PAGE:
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Mark Twain Tonight! comes to Tacoma

Hal Holbrook's one-man show played on Broadway

Hal Holbrook as Mark Twain. Photo courtesy of The Booking Group

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Sixty years ago an unknown actor Hal Holbrook created a one-man show, Mark Twain Tonight!, which he performed at Lock Haven State Teachers College in Pennsylvania in 1954 and in a small Greenwich Village nightclub. He was 29 years old. The much revered actor - known for playing Abraham Lincoln in Carl Sandburg's Lincoln and Lincoln again in the television miniseries North and South, and for playing "Deep Throat" in All the President's Men, among other notable roles - will perform Mark Twain Tonight! at the Pantages Theater in Tacoma on Wednesday, Nov. 7.

When the show played on Broadway, Holbrook won the Tony Award for Best Performance by a Leading Actor in a Play. It also aired on CBS Television.  In the intervening 60 years, Holbrook has continued to bring this one-man play to theaters, colleges, and other venues throughout the country.

Performances are never identical but are always essentially the same. Twain is always portrayed as the age he was in 1905 (70 years old) even though the actor was 29 the first time and is now 90.

"Of course I was younger then. I loved makeup and had a special ability to play an old man because my grandfather raised me up," Holbrook said.

"I don't think much of characterization. What he has to say is most important to me. I have never run across anyone that spoke the truth as well as he did. What he said 130 years ago is just as true as it is today."  

Holbrook edits, but only to the extent of choosing what to include from among the many things Twain said in his public speaking gigs and wrote in his many novels and essays.

I interviewed Holbrook by telephone, and from the moment I said, "Hello," he was off and running, speaking passionately about Mark Twain, Abraham Lincoln and politics. I didn't have a chance to question him. All I could do was frantically take notes.

Holbrook said, "Part of the political number refers to Congress as the only distinctive native criminal class in America."   

"In 1872 lobbyists in the Gilded Age were called our invisible government in Washington with headquarters in Wall Street. It hasn't changed one bit. I'm talking about truth."

He said the thing he most admires about Twain is, "He understands that the fault is not in our stars, but is in us. What is happening in America today is our fault. People on both sides are fighting each other. My wife, Dixie Carter, is from the South. They accepted me." (Even though he said they probably thought he was a Communist). "Her family taught me you don't have to agree with each other, you just have to respect each other."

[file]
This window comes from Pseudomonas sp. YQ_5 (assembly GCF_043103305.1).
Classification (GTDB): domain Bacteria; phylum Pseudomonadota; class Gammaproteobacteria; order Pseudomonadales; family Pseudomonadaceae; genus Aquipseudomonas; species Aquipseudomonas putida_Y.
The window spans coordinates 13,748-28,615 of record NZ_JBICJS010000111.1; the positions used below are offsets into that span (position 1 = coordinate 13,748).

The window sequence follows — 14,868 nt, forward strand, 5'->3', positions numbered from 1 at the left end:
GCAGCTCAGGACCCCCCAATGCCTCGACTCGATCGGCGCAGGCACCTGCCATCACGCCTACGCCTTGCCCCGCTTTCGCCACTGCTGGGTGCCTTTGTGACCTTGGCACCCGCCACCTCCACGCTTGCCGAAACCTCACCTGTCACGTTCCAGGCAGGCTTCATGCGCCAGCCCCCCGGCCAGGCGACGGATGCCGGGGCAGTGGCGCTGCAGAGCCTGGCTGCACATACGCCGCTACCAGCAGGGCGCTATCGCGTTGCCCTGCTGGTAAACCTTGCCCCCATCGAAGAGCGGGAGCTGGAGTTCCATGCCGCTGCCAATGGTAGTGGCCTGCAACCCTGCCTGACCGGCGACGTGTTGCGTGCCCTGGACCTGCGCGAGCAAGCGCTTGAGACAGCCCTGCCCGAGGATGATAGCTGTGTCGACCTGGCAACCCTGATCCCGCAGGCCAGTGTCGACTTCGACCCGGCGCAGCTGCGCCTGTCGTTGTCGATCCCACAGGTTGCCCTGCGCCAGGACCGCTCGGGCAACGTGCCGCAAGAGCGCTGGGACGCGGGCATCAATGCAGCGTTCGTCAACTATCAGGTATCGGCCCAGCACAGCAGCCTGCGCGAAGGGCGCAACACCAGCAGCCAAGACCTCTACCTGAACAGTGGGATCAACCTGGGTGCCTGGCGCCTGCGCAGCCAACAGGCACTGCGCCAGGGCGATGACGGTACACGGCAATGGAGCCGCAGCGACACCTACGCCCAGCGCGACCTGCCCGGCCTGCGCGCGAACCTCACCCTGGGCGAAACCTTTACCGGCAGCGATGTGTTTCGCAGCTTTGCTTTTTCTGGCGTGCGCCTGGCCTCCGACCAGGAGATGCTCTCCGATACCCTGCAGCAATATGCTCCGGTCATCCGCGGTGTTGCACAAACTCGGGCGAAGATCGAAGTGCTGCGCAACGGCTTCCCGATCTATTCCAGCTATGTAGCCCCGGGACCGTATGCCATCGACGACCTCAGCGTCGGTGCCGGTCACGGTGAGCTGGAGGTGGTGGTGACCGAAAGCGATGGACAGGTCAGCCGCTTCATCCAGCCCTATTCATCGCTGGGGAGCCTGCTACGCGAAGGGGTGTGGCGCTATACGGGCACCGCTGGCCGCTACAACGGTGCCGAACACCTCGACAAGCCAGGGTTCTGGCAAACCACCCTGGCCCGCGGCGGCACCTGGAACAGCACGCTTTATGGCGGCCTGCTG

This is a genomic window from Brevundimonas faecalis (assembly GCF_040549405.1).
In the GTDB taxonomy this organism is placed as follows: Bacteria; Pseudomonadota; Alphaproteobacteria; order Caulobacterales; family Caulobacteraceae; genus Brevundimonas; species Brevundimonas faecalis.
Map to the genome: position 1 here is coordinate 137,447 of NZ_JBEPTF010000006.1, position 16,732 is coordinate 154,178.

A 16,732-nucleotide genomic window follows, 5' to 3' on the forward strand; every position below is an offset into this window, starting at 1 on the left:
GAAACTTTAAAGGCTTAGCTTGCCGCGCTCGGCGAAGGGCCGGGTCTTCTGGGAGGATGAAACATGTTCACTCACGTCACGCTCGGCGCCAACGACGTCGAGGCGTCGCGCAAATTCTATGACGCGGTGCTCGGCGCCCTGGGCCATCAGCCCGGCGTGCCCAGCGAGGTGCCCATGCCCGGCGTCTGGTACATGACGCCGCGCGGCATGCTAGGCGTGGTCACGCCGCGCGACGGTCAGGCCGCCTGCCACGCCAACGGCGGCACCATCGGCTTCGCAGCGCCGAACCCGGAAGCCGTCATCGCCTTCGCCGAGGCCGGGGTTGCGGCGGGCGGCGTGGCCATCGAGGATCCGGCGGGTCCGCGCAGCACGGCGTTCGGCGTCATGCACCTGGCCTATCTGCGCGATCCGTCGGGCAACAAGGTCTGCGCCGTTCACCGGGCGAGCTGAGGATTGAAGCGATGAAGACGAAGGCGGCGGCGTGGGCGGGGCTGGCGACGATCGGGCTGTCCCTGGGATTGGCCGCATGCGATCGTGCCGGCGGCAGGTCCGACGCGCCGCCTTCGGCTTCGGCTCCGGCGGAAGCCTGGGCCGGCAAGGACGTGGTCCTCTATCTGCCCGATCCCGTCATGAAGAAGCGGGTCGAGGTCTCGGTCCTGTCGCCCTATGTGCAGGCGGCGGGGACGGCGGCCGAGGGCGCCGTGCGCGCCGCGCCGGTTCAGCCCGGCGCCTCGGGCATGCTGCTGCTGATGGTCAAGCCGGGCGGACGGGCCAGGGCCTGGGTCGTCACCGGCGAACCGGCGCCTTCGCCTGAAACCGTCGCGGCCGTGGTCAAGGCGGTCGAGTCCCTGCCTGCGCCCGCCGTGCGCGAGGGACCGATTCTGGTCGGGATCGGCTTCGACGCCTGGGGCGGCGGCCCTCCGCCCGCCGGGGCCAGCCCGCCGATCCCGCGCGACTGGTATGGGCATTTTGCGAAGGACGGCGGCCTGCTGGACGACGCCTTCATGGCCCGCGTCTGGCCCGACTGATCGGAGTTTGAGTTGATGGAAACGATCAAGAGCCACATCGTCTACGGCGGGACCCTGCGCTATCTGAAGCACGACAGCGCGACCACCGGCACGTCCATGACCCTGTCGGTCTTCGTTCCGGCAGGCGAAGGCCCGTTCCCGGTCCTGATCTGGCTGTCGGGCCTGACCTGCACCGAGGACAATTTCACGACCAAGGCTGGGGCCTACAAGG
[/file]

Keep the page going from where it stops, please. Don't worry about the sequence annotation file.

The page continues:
He said he was more interested in Twain's truth than in his humor, but he acknowledged that "humor releases the tension. You have to be very careful on stage. You cannot change anybody's mind. You have to hope you might have made them stop and think for a minute."

Holbrook expressed deep admiration for both Twain and Lincoln, the two giant historical figures he has portrayed on stage and screen. Speaking of playing Lincoln, he said, "First, you're dealing with someone who lived a long time ago and created part of the idealism that goes on in our country. Lincoln was just a common man. He was a simple country man who wanted to be a genius. He read The Bible, Gladstone and Shakespeare. You can hear in his speeches the impact of Shakespeare and The Bible. The people who wrote the Lincoln series knew how to write the idioms and the country speech."

For an example of the wisdom in Lincoln's country speech, he quoted: "You can't cross Fox River until you git to Fox River (emphasizing that "get" was spelled "git").

Holbrook stressed that racism, income inequality, and the corruption of Congress and Wall Street have not changed since Mark Twain was railing about those issues at the beginning of the 20th century. "We are living in a racist country," he said. "That's the last thing most people are willing to say."

Holbrook said he has played Seattle and Tacoma many times and loves the region. "Tacoma was one of my favorite towns. I really love that town. My son went to college in Olympia." He lovingly referred to The Evergreen State College as "that college out in the woods."

Mark Twain Tonight! With Hal Holbrook, 7:30 p.m., Nov. 7, Pantages Theater, 901 Broadway. Tickets start at $29 and are on sale now. www.broadwaycenter.org, 877.903.3691

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